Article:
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In order to counteract critics’ claims that the plot was a hoax, and to demonstrate the seriousness of the coup plot allegation, the government played video and audio tapes, allegedly made while suspected coup plotters were under surveillance and also during interviews with them after their arrests, to carefully selected retired military officers, traditional rulers, journalists and other prominent figures.

The regime has also orchestrated mobs of demonstrators to march singing Abacha’s praises and heap abuse on the ‘coup plotters’. All this seems to be intended to portray Abacha as a national saviour who must stand (probably) alone in August’s scheduled presidential election. But the evidence of plot disclosed so far remains highly ambiguous … [and] are among the most controversial revelations.

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The Nigerian Bar Association asked the government to stop showing the tapes but the Minister of the Federal Capital Territory, Lt. Gen. Jeremiah Useni, refused and added that the tapes would eventually be aired on state television. Although the videos showed the suspects begging for mercy, a February 1998 New African report claims that the videos prejudiced “any prospect of a fair trial” because they were shown before giving the accused an opportunity to defend themselves.

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The trials began on the weekend of 14 February 1998 in the central city of Jos; and they were conducted by a seven-member panel headed by Major-General Victor Malu, ex-commander of a West African peacekeeping force in Liberia and Sierra Leone. 26 civilians and soldiers were accused of treason and faced the death penalty if found guilty.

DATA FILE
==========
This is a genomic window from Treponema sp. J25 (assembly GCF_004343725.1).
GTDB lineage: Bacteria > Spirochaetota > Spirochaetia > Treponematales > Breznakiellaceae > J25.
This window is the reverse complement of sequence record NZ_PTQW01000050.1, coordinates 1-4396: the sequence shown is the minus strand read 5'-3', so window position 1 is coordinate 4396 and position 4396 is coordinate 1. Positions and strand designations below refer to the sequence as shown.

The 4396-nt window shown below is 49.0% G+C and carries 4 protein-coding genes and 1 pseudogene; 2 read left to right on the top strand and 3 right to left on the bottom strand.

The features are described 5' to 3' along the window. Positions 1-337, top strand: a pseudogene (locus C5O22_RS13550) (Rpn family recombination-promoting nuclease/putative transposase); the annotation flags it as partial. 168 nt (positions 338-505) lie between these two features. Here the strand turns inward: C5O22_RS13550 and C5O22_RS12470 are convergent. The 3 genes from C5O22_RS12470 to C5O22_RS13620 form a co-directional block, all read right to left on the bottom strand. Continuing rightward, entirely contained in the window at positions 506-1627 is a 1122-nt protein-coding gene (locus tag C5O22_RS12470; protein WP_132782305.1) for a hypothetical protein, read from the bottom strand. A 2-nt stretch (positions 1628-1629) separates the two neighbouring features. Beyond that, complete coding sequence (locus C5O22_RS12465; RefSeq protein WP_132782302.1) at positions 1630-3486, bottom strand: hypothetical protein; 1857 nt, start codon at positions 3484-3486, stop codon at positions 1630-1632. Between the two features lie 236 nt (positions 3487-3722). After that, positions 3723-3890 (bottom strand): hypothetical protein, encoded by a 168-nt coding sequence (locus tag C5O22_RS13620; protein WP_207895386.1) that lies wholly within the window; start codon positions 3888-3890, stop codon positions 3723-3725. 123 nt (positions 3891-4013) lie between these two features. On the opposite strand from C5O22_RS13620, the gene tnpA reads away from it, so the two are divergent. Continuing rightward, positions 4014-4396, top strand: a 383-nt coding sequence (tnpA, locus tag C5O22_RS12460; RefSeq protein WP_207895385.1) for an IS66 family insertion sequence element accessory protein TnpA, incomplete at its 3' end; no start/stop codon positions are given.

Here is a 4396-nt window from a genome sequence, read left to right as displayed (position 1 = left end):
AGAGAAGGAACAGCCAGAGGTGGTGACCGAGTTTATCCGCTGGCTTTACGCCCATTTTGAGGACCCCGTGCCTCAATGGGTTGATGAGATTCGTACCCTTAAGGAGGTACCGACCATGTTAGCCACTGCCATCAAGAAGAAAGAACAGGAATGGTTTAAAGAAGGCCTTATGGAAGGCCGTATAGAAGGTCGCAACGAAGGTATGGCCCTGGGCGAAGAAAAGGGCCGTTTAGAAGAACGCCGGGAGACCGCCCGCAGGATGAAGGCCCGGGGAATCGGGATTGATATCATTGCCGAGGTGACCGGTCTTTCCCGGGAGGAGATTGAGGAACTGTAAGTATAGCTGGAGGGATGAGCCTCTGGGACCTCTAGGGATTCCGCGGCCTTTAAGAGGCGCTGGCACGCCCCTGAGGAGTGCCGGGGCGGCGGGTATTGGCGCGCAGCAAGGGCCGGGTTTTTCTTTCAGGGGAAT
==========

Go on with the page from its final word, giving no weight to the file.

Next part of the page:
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“No appeal will be allowed once the verdicts and sentences are announced” and the only recourse left to the accused would be to seek clemency from the Provisional Council, the regime’s highest court composed of army officers. The accused were allocated defence lawyers provided by the state.

The trial drew condemnation from various human rights groups, and Nigeria’s renowned human rights activist and lawyer, Femi Falana, who claimed that the fairness of the trial had already been prejudiced by the showing of the video clips. Both Femi Falana and the Committee for the Defence of Human Rights (CDHR) called for an open-court trial for the accused suspects. Throughout the trial, Gen. Oladipo Diya maintained that he had been framed.

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At the end of the two-month trial, the military tribunal gave the death sentence to six including Lt. Gen. Oladipo Diya, Maj. Gen. Tajudeen Olanrewaju and Maj. Gen. Adulkareem Adisa, and a civilian.

Five of the 20 other accused reportedly received prison sentences from 2 to 14 years while 15 others were set free.

Africa Confidential reports that 14 were released and the remaining 6 sentenced to prison for two years to life. The six persons sentenced to death, and most of the 20 others, are Yorubas. The situation has reportedly to increased tension within the Yoruba community.